Polo G


(Copyright © 2019 Piero Scaruffi | Terms of Use )

Die a Legend (2019), 6.5/10
The Goat (2020), 4.5/10
Hall of Fame (2021), 6/10
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Chicago's rapper Taurus "Polo G" Bartlett was in jail when his song Finer Things (2018), half recited and half sung in a funereal tone over an autumnal piano figure, went viral on the Internet. He had already tempered the original "drill" style of his raps and his debut album Die a Legend (Columbia, 2019) made it even more accessible with quasi-ballads such as Pop Out, another classic of melodic trap-rap, and its sequel Pop Out Again (both produced by Dylan "Iceberg" Berg and Joao "JD On Tha Track" Duarte). These two revisit the format of Finer Things, i.e. the dramatic narration over a simple repetitive piano motif, except that here the narrative element is more dramatic due to multiple narrating voices and to a more anxious delivery. The streamlined production helped his articulate, cold, carefully composed stories, a documentary, hagiographic rendition of life in the trenches of the black ghetto, delivered in a melancholy sing-rapping style, a cross between Drake and a yodeling country singer. The rap in Effortless (also over a piano refrain but adding a beat by Eric "Sonic" Sandoval) is even more frantic and tormented. Instead, Through da Storm (one of the eight songs produced by the 19-year-old Jahmere "Ayo" Tylon) couples the angst-ridden rigmarole with a primitive beat and a hypnotic marimba-like sequence. Polo G's panting rap is sustained by a complex beat architected by the Superiors (the duo of Sidney and Javon Reynolds), the Priority Beats (the duo of Ashley and Dericco Peck) and Detric "Detrakz" Jackson in Lost Files. Musically, Battle Cry (arranged by Jordan "JTK" Knight and Ayo) may offer the most intriguing sound, a discreet accompaniment of violin, synth, piano and beat-box. Lyrically, A King's Nightmare (over another Ayo beat) is probably the best summary of Bartlett's daily hell. The substandard beats somehow don't detract from the atmosphere the way some over-produced beats detract from the atmosphere in albums by pop stars. This album represents the melodic side of trap, only thematically related to the trap of Chief Keef, or, better, a step of emo-rap towards the world of rock singer-songwriters.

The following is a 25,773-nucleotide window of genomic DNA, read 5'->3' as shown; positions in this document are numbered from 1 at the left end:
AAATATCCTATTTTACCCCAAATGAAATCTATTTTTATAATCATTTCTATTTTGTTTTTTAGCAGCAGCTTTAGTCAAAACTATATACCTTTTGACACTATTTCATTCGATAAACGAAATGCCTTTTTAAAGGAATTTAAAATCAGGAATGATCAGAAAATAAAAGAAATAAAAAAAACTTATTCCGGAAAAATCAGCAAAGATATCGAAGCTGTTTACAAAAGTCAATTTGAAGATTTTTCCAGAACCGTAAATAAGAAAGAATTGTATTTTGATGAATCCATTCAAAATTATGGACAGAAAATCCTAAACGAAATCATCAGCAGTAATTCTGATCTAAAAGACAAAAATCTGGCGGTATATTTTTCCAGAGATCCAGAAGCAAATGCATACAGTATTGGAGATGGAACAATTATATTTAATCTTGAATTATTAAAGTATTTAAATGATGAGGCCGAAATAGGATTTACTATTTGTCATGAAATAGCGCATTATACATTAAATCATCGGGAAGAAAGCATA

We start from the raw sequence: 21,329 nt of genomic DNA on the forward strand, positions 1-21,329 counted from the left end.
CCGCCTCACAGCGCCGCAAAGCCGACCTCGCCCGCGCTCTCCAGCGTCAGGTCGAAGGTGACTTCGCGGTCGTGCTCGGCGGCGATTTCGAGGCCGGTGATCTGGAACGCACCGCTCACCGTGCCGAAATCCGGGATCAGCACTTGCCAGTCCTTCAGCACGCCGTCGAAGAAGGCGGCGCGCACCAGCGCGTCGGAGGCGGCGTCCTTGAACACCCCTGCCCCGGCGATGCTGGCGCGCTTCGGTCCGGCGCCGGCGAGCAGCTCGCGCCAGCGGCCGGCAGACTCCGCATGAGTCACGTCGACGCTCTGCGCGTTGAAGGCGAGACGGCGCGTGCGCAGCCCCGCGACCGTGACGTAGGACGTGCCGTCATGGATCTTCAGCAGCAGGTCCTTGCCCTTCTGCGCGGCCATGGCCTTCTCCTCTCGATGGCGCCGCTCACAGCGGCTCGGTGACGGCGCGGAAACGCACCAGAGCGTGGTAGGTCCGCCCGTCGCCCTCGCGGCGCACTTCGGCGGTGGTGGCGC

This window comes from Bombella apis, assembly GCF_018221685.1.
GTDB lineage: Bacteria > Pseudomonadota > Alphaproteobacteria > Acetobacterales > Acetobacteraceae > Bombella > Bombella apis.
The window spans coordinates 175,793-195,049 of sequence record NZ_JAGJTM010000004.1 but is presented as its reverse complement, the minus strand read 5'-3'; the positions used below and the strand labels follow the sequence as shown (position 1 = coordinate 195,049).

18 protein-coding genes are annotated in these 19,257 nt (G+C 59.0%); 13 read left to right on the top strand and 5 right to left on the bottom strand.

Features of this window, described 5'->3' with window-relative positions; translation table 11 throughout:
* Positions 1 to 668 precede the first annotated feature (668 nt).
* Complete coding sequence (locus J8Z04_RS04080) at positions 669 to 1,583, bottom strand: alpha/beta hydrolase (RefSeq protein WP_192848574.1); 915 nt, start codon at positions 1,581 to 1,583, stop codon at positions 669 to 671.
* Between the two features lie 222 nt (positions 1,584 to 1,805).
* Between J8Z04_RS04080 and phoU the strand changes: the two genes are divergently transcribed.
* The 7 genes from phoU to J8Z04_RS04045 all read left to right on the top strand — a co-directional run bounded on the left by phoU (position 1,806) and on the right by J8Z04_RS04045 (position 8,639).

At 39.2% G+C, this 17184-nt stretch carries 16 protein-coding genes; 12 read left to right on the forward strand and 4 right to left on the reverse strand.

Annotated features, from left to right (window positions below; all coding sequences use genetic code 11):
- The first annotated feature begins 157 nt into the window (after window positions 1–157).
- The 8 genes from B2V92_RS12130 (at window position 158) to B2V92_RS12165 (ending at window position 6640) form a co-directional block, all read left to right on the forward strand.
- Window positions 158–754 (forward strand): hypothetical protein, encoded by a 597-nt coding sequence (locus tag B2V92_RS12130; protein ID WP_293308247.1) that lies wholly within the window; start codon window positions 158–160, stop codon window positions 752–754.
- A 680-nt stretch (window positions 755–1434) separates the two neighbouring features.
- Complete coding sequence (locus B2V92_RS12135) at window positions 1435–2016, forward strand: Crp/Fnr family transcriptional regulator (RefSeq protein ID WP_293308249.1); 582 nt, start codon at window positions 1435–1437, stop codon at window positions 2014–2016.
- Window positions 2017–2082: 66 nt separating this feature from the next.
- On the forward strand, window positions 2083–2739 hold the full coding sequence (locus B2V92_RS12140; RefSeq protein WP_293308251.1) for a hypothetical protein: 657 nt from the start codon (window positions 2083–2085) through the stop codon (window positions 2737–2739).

The Goat (2020) was an album of filler.

The 20-song Hall of Fame (2021) contains the hit singles Rapstar (over a trap beat created by trap songwriter Shane Lindstrom, ukulele player Einer Bankz and producer Synco) and Epidemic, with another prominent piano motif and a floating female voice in the background (another large operation involving producers Tahj "Money" Vaughn, David "D Mac" McDowell, Sterling "LondnBlue" Reynolds and Karltin Bankz, as well as songwriter Lukas Payne). Polo G's tirades are less visceral than on the debut album but the producers are skilled at using harmless snippets as sonic weapons. For example, they obtain great effects out of castrated guitar riffs, like in Party Life (produced by Ben Billions, David Mescon and Terrence Rolle), Black Hearted (produced by Aiden Han and "Damn Mikey") and Broken Guitars (produced by WizardMCE and Daniel Magnusson). The album is a monotonous parade of the same beat (slight variations on a four-bar loop), and so the producers really work as arrangers, shaping the sound beyond the merits of the beats: Gang Gang, a duet with Lil Wayne, is exotically produced by Angelo Ferraro; and Michael "12Hunna" O'Brien concocts a chaotic soundscape for Boom. There are cinematic numbers like GNF (courtesy of Swedish producers WizardMCE and Varohl) and the almost Morricone-ian closer Bloody Canvas (WizardMCE and the 19-year-old Daniel "Kid Culture" Hackett), possibly the most atmospheric song of the album and almost a crime story. No Return (produced by Danny "Taz Taylor" Snodgrass, Ryder Johnson and Mason Wu) balances the frenzied delivery (including two fellow rappers, male and female) with a hypnotic interplay of violin and piano, and matches, if not surpasses, the pathos of Epidemic. The album could have been trimmed down to ten or 12 songs without losing much.

(Copyright © 2019 Piero Scaruffi | Terms of use )
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